Last updated on April 3rd, 2021 at 09:51 am

No matter the size of your dental practice, having clearly defined roles in the front office is essential.

Failing to separate job functions and having “everyone” share all the duties or simply not having enough people up front—is one of the biggest barriers to building a strong practice.

Typically, back office/clinical roles are well defined and understood. This allows for the back office team to focus on their specific job. You would think it’d be odd if the hygienist was also answering the phone every ten minutes or going off for an hour to submit insurance paperwork. Beyond being silly, it would also be disruptive to productivity.

(Related: Hiring a Front Desk Employee with No Prior Dental Experience)

And along these lines, you’ll often see one or two people in the front office scrambling to do anything and everything. We don’t think it’s odd to see the person in charge of the schedule calling to handle insurances, or the Office Manager answering the phone—but it can be every bit as destructive to the practice’s structure and productivity as if the hygienist or doctor were being called away for random tasks.

Oh, by the way, I wanted to mention we have several FREE e-books that touch on the following concepts such as building a productive schedule, improving case acceptance, creating a profitable hygiene department, and much more. Simply visit this page to download them for free.

Doing Too Many Different Tasks

When an employee is doing five different functions—which are all important to the practice—they’re not really responsible for any one of them.

When one person is answering the phone, checking patients in and out, scheduling patients, handling collections, etc…you’ll wind up with things getting missed. Patients fall off the hygiene schedule, case acceptance suffers, you end up with holes in the schedule, and so on.

Same thing if you have a few people sharing duties and don’t each have clearly defined roles. They’ll miss things and make mistakes.

Saving Money Vs. Increasing Productivity

Obviously, we want to be a lean, efficient operation. But we don’t want a “skeleton crew!” Many dentists think they’re saving money by not hiring more employees—when in actuality they’re missing out on so much more income by being understaffed.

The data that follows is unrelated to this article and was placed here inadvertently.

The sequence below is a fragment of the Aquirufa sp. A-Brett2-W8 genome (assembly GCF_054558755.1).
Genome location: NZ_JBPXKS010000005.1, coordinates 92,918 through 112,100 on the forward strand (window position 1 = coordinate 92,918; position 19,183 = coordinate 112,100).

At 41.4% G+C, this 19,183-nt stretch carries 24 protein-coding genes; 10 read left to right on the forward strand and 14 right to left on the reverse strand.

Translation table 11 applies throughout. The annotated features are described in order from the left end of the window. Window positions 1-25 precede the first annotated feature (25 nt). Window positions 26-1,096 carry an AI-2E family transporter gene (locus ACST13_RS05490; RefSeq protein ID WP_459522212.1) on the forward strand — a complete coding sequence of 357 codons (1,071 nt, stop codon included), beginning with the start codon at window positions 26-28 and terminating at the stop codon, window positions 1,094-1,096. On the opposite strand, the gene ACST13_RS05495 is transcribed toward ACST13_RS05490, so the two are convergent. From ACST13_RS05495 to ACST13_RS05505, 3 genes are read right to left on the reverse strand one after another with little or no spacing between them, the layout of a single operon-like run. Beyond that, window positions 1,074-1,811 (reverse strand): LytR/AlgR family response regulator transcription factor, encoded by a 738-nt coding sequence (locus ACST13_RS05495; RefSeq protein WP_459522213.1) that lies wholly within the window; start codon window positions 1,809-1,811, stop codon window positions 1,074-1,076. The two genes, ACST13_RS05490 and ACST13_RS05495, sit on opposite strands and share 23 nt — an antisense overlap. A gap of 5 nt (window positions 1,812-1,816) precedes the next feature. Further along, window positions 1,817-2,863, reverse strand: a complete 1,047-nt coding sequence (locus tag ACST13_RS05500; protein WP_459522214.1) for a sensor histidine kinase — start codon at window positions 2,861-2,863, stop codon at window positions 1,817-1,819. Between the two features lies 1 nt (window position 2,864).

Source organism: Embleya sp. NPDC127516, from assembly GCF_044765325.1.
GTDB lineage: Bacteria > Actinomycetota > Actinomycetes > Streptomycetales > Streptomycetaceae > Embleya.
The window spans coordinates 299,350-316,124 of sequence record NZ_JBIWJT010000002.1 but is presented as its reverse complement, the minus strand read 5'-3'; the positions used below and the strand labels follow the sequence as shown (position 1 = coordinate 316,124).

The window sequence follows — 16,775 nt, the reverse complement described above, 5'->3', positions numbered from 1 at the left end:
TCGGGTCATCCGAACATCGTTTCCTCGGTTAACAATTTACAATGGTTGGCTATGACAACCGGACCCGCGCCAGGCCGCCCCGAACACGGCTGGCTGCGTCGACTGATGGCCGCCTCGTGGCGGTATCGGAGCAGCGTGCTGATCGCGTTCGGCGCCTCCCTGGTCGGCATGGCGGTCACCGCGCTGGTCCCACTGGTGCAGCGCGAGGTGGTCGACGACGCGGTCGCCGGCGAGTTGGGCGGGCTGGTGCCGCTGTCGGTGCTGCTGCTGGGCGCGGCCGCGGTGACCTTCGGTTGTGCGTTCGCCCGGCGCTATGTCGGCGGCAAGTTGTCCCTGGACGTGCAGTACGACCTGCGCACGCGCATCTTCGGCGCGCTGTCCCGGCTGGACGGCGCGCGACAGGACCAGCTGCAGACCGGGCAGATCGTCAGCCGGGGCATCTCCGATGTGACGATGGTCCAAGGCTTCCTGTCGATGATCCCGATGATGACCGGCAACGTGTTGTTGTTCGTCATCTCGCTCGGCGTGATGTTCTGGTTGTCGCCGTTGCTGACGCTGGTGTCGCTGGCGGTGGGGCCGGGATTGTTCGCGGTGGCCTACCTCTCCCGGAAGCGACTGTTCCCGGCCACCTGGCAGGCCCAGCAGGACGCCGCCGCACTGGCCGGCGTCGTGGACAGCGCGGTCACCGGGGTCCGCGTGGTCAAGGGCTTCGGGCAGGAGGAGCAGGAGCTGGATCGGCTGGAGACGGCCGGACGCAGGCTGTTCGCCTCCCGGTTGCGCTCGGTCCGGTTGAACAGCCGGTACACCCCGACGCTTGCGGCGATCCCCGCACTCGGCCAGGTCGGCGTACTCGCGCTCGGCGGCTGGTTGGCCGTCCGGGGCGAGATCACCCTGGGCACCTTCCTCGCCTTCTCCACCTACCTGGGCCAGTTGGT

(Related: 3 Easy Steps to Boost Productivity in Your Practice)

I’ve seen a mind-numbing number of dental practices with 4,000 charts but only 800 active patients. That’s not good! And the reason is not that “It’s just the way it is,” or “We’re located in a transient area…” The reason is poor organization and separation of duties in the front office.

If they just hired somebody to work full-time to focus on the schedule and reactivating patients, they could easily triple their active patient count and practice production. But instead, they go to an existing front desk employee whose plate is already full and say, “Work on filling up the recall schedule, too.”

Think about it this way: if you could “clone” your best employee and have each clone work full-time on each function, how much more would you grow?

If you had a competent, well-trained employee focusing on filling up the schedule with productive procedures in the right spots, then the schedule would look the way you want it and you’d have more consistent production. If you had one person focusing on case and acceptance and financial duties, your collections would improve.

This is one of the big reasons our clients on the MGE Power Program see an average revenue increase of 232%–we give them systems to create real organization and build an efficient and productive team. This includes a layout of the practice structure and job functions, training methodology for each employee, and guidelines for controlling overhead and being highly profitable while doing this.

What’s the Ideal Staff Complement for Your Practice?

If you have a smaller office (one doctor, one assistant, and one hygienist, and maybe 500-800 active patients), you may be fine with just a Receptionist/Scheduling Coordinator and an Office Manager up front (who also handles finance). But still, their job functions must be clearly defined so that each one knows exactly what they’re responsible for and is able to focus on that.

And as you grow, with more active patients and back office employees, you’ll need more positions filled up front.

(Related: 6 Tips for Hiring Great Front Office Staff)

So take a look at your office and all the things you know you want to improve. Maybe your active patient count is lower than it should be—meaning you’ve got a “leak” and you’re losing patients. Maybe your schedule is inconsistent. Maybe you’re sending patients up front after presenting their treatment plan, and then finding out later they didn’t make financial arrangements or schedule.

It may be time to think about how you’ve assigned responsibilities in the front desk and whether or not you may need to hire more people.

If you’d like help figuring out the proper staff complement for your office and how it should be structured, request a free practice evaluation here or call us directly at (800) 640-1140. There’s no charge for it and we’d be happy to help.


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